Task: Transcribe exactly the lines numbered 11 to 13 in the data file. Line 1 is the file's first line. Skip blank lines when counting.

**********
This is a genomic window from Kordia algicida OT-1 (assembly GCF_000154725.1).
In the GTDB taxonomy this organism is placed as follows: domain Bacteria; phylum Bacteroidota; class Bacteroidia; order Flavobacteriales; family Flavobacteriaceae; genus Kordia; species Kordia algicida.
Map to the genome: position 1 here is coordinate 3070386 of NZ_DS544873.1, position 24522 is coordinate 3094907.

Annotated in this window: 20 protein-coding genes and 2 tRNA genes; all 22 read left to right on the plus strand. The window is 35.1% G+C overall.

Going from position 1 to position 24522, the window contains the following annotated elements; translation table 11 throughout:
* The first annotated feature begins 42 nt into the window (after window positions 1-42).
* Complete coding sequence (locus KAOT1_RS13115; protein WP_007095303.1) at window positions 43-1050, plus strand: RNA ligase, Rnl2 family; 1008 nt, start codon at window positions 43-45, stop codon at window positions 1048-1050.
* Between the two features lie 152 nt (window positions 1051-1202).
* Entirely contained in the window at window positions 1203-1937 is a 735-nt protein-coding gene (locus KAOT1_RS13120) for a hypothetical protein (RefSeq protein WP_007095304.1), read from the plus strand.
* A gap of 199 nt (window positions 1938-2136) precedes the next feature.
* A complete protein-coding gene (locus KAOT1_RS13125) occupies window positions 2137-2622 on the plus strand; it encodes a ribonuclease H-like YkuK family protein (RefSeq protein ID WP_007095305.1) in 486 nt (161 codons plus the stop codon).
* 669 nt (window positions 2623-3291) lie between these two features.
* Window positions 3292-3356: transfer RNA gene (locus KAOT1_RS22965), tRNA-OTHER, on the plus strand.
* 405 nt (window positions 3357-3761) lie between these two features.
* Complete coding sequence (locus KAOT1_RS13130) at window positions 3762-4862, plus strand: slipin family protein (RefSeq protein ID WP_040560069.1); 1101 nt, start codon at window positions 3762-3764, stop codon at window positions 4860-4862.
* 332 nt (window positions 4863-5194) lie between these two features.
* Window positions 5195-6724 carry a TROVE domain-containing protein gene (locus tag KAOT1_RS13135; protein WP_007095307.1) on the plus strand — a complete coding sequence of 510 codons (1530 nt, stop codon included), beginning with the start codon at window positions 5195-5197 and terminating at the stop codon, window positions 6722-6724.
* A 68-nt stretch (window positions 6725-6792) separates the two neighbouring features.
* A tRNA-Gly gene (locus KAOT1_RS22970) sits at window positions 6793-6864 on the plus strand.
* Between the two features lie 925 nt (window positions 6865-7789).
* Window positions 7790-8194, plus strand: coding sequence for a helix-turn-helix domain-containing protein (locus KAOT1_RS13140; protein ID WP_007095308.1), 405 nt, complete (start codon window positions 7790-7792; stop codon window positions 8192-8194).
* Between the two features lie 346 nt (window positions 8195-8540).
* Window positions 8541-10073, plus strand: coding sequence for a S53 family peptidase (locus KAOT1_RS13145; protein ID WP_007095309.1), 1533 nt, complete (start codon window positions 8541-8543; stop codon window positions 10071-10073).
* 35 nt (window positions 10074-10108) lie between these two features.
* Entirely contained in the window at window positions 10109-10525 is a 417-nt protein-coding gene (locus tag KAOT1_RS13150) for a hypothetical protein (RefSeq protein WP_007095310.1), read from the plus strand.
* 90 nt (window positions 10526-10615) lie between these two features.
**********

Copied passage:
* A complete protein-coding gene (locus KAOT1_RS13125) occupies window positions 2137-2622 on the plus strand; it encodes a ribonuclease H-like YkuK family protein (RefSeq protein ID WP_007095305.1) in 486 nt (161 codons plus the stop codon).
* 669 nt (window positions 2623-3291) lie between these two features.
* Window positions 3292-3356: transfer RNA gene (locus KAOT1_RS22965), tRNA-OTHER, on the plus strand.